As already indicated, because of the diversity of enzymes which can be used for the assay and the variety of functionalities in the enzyme available for attachment, and the varying activities of the functionalities for being bonded to the ligand as well as their relative position to the active site of the enzymes, different numbers of ligands will be necessary for obtaining the desired degree of inhibition, when the enzyme-bound-ligand is bonded to antibody. Furthermore, the desired degree of inhibition may vary, depending on the sensitivity required for an assay for a particular ligand.

It is found, for the most part, that increasing the average number of ligands increases the amount of inhibition, up to a degree of substitution, where further substitution does not provide a significant increase in inhibition. Therefore, by varying the conditions for the reaction between the modified ligand (ligand and linking group) and the enzyme, varying degrees of substitution can be achieved. The time for the reaction, the mole ratio of ligand to enzyme and the like can be varied. Also, the reactive functionality on the linking group can be varied to change the number and sites for substitution. One can then empirically determine the number of ligands required for the desired degree of inhibition.

It should also be noted that in referring to inhibition of an enzyme, the substrate for the enzyme plays a role. Different degrees of inhibition may be achieved with different substrates. Thus, not only can one obtain varying degrees of inhibition by varying the number of ligands bonded to the enzyme, and the sites to which the ligands are bonded, but also, with some enzymes, by varying the substrate for the enzyme.

It is also found that with increasing substitution of the enzyme by ligand, there can be reduction in enzyme activity. The turnover number diminishes and there is a concomitant increase in the Michaelis constant. The decrease in turnover number with increasing substitution will vary with the enzyme. By employing enzymes which have a high initial activity, a loss of as much as seventy-five percent of initial activity can be tolerated.

(Turnover number is the number of substrate molecules transformed per unit time per enzyme molecule. Lehninger, Biochemistry, Worth Publishers, New York, 1970. Since the turnover number is reported at varying temperatures and on varying bases, e.g., weight of protein as an indication of number of enzymes or change in a spectrophotometric value as an indication of number of substrate molecules, there is at the present no simple comparison between the turnover number of different enzymes. Therefore, no minimum numerical turnover number for preferred enzymes can be given.)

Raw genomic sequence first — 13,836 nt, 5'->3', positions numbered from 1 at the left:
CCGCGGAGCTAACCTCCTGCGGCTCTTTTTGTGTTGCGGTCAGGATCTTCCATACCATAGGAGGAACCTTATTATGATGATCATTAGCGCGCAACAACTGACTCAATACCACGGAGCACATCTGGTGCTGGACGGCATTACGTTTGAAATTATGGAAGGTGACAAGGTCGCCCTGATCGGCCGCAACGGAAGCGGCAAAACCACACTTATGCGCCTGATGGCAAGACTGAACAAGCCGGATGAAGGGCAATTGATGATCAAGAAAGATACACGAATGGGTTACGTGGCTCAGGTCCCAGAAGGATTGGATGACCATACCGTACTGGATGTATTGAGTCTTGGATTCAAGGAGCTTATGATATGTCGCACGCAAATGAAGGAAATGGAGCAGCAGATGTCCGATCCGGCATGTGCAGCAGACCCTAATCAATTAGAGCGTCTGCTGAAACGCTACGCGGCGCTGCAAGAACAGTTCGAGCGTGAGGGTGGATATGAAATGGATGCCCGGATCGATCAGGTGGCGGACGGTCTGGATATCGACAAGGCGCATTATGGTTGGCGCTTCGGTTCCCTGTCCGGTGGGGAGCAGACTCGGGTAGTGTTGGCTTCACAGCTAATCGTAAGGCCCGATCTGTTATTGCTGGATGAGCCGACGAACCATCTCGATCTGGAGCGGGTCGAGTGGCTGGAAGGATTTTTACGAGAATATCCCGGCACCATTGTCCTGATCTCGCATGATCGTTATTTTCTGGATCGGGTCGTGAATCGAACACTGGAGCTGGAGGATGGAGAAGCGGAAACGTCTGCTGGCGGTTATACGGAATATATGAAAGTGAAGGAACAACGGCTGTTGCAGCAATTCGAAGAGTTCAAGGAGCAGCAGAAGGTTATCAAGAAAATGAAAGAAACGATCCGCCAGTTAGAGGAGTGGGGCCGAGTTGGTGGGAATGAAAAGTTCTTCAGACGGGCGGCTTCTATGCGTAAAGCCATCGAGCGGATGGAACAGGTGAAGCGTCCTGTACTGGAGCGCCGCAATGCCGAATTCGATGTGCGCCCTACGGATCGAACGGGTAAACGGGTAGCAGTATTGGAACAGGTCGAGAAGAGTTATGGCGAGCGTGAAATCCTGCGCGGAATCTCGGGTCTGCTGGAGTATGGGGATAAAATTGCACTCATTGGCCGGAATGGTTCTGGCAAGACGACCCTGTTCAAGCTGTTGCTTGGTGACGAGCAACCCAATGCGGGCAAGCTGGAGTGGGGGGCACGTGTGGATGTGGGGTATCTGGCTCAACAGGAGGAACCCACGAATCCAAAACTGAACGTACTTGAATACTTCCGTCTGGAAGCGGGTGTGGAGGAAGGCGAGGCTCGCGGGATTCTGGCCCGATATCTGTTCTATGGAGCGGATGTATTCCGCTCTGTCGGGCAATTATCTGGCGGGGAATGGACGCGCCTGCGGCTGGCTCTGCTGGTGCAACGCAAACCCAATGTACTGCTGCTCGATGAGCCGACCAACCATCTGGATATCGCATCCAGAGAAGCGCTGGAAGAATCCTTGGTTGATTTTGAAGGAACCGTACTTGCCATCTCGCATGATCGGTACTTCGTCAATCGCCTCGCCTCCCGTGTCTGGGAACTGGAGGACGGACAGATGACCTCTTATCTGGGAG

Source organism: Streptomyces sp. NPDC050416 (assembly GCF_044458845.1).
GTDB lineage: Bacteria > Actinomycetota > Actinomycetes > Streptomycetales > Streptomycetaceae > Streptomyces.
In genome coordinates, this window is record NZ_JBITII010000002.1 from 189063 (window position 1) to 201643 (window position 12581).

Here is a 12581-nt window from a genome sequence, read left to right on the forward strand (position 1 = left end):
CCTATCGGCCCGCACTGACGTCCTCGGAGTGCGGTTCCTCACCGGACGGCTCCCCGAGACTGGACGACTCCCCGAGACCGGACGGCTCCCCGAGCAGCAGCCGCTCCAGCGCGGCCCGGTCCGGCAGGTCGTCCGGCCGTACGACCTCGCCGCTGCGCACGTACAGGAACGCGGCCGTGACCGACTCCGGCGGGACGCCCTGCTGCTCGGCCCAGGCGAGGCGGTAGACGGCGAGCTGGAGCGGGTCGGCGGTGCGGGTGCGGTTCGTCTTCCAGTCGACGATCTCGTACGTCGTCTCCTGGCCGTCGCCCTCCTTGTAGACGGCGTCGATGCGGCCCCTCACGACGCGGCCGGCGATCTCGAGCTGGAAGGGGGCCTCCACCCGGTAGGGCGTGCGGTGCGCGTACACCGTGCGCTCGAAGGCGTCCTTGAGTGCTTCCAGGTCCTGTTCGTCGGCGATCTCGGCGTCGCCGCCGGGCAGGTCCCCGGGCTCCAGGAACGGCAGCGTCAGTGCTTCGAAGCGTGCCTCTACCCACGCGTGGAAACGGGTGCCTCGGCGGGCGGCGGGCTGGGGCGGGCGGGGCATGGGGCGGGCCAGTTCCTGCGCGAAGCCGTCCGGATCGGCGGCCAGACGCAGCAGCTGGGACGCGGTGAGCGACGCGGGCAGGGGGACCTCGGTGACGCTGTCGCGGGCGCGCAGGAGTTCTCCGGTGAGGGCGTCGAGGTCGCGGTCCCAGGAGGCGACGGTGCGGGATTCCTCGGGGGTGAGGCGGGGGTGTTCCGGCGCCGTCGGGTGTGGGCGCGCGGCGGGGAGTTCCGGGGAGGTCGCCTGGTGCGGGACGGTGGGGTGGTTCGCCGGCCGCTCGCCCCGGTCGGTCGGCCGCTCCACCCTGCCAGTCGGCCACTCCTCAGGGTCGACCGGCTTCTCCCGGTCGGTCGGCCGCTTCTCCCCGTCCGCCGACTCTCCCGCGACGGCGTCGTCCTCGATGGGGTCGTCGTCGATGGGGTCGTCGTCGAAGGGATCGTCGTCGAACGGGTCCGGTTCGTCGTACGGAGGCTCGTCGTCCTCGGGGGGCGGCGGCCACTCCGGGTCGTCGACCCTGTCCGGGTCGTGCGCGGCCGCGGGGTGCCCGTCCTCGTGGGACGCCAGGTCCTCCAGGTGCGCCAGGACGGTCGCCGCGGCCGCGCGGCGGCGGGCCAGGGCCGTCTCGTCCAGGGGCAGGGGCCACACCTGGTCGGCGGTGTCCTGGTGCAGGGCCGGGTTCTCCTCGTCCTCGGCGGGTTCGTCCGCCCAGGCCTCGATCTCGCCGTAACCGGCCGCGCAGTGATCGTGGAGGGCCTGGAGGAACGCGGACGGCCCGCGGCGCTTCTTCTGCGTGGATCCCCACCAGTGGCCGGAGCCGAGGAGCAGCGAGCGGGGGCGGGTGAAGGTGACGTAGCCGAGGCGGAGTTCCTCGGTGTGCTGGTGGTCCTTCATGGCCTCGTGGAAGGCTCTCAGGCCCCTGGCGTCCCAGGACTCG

Also, the ligand will be attached to the enzyme by a relatively short chain, usually of the order of 1.5 to about 20 A. more usually about 3 to 10 A.

Enzyme Assay Receptor In the subject invention, for the most part, the receptors will be macromolecules which have sites which recognize specific structures. The recognition of the specific structures will be based on Van der Waals forces, which provide a specific spatial environment which maximizes the Van der Waals forces; dipole interactions, either by permanent or induced dipoles; hydrogen and ionic bonding; coordinate covalent bonding; and hydrophobic bonding. For a detailed discussion of mechanisms by which receptors bind ligands, see Goldstein, et al., Principles of Drug Action, Harper and Rowe, New York, 1968. Y

The macromolecules of greatest interest are proteins and nucleic acids which are found in cell membranes, blood, and other biological fluids. These compounds include en zymes, antibodies, ribonucleic acid (RNA) and deoxyribonucleic acid (DNA) and natural receptors.

The most convenient group of proteins for use in the subject invention are antibodies. These materials are con-" veniently used in the analysis of the category of ligands referred to as haptens. Antibodies are produced by introducing an immunogenic substance into the bloodstream of a living animal. The response to the introduction of the immunogenic substance for antigen is the production of antibodies which act to coat the antigen and detoxify it or precipitate it from solution. The protein forms a coat which is geometrically arranged so as to have the antigen fit the spatial arrangement of the protein. This maybe analogised to a lock and key. The interaction is normally reversible, in that the antigen is subject to displacement or removal by various means without destruction of the rcceptor site.

There are many materials which are antigens and will produce an immunogenic response by being introduced into the bloodstream of a vertebrate. However, a number" of materials of interest are not antigens, but are haptens,

and in that situation, an extra step in preparing the anti body is required. This method of preparing antibodies with materials other than antigens is well known and may be found in Microbiology, Hoeber Medical Division, Harper and Rowe, 1969. See also, Landsteiner, Specificity of Serological Reactions, Dover Publications, N.Y. 1962; Kabat, et al., Experimental Immunochemistry, Charles C.; Thomas, Springfield, Illinois, 1967; and Williams, et al.,